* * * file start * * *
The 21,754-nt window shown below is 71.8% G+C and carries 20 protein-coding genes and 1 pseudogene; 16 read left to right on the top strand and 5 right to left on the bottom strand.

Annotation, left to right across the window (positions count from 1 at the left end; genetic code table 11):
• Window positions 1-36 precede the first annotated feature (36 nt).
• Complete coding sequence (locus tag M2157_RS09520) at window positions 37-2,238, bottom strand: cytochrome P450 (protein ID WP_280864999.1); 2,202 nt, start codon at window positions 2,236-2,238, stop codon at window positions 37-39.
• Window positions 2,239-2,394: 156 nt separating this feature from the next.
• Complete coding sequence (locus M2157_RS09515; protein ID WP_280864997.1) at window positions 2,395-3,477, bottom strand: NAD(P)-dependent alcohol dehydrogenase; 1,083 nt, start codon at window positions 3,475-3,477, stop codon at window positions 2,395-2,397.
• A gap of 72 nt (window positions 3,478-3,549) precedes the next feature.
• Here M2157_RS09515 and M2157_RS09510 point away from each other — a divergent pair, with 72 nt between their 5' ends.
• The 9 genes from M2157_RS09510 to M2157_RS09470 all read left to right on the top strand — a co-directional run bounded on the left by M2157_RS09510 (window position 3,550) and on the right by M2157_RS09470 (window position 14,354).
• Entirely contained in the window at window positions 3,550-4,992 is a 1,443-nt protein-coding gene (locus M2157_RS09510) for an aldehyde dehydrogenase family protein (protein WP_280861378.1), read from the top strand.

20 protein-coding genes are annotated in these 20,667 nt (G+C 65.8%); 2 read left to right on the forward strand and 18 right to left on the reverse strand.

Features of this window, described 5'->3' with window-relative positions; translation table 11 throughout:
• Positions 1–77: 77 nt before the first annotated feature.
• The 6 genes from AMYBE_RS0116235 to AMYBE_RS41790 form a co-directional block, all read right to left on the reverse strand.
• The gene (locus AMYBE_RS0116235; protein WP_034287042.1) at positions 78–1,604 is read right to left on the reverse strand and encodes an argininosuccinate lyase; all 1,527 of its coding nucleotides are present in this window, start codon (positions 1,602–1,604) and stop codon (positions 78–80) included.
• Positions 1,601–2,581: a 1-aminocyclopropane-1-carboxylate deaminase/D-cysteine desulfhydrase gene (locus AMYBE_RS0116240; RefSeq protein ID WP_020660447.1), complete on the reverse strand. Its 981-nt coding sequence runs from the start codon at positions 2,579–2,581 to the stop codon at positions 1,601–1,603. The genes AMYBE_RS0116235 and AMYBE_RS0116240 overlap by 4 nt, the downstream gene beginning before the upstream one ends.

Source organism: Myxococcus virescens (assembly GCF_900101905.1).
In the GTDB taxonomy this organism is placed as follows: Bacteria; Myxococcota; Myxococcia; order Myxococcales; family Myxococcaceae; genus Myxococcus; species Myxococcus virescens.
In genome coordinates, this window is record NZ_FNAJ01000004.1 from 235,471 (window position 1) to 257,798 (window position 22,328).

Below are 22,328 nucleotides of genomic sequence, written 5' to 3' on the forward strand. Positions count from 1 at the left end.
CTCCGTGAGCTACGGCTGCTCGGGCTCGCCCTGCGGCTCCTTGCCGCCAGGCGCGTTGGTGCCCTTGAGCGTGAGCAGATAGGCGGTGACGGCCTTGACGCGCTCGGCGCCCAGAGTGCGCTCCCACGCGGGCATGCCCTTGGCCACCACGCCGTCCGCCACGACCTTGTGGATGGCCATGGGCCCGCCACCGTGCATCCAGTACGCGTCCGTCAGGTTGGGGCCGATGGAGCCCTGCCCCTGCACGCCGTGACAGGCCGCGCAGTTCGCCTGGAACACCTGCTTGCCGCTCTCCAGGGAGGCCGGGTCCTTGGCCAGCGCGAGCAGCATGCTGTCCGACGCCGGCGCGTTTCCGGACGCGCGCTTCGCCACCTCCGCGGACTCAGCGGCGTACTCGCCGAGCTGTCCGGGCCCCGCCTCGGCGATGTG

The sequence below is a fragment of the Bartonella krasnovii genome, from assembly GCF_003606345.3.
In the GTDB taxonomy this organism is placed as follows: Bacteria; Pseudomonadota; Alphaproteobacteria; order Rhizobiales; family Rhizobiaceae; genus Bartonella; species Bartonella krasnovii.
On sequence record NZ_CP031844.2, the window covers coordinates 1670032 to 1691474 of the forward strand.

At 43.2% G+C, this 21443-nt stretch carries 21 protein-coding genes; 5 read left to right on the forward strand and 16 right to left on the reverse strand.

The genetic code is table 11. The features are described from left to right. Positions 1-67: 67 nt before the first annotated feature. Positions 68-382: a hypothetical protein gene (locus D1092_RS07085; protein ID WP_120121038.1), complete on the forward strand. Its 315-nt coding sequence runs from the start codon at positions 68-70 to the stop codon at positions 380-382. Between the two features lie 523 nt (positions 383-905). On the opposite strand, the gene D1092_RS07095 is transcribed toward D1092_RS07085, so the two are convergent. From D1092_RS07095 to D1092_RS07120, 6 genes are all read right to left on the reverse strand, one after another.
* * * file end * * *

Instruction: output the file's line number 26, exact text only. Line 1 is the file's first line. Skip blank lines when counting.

The genetic code is table 11. The features are described from left to right. Positions 1-67: 67 nt before the first annotated feature. Positions 68-382: a hypothetical protein gene (locus D1092_RS07085; protein ID WP_120121038.1), complete on the forward strand. Its 315-nt coding sequence runs from the start codon at positions 68-70 to the stop codon at positions 380-382. Between the two features lie 523 nt (positions 383-905). On the opposite strand, the gene D1092_RS07095 is transcribed toward D1092_RS07085, so the two are convergent. From D1092_RS07095 to D1092_RS07120, 6 genes are all read right to left on the reverse strand, one after another.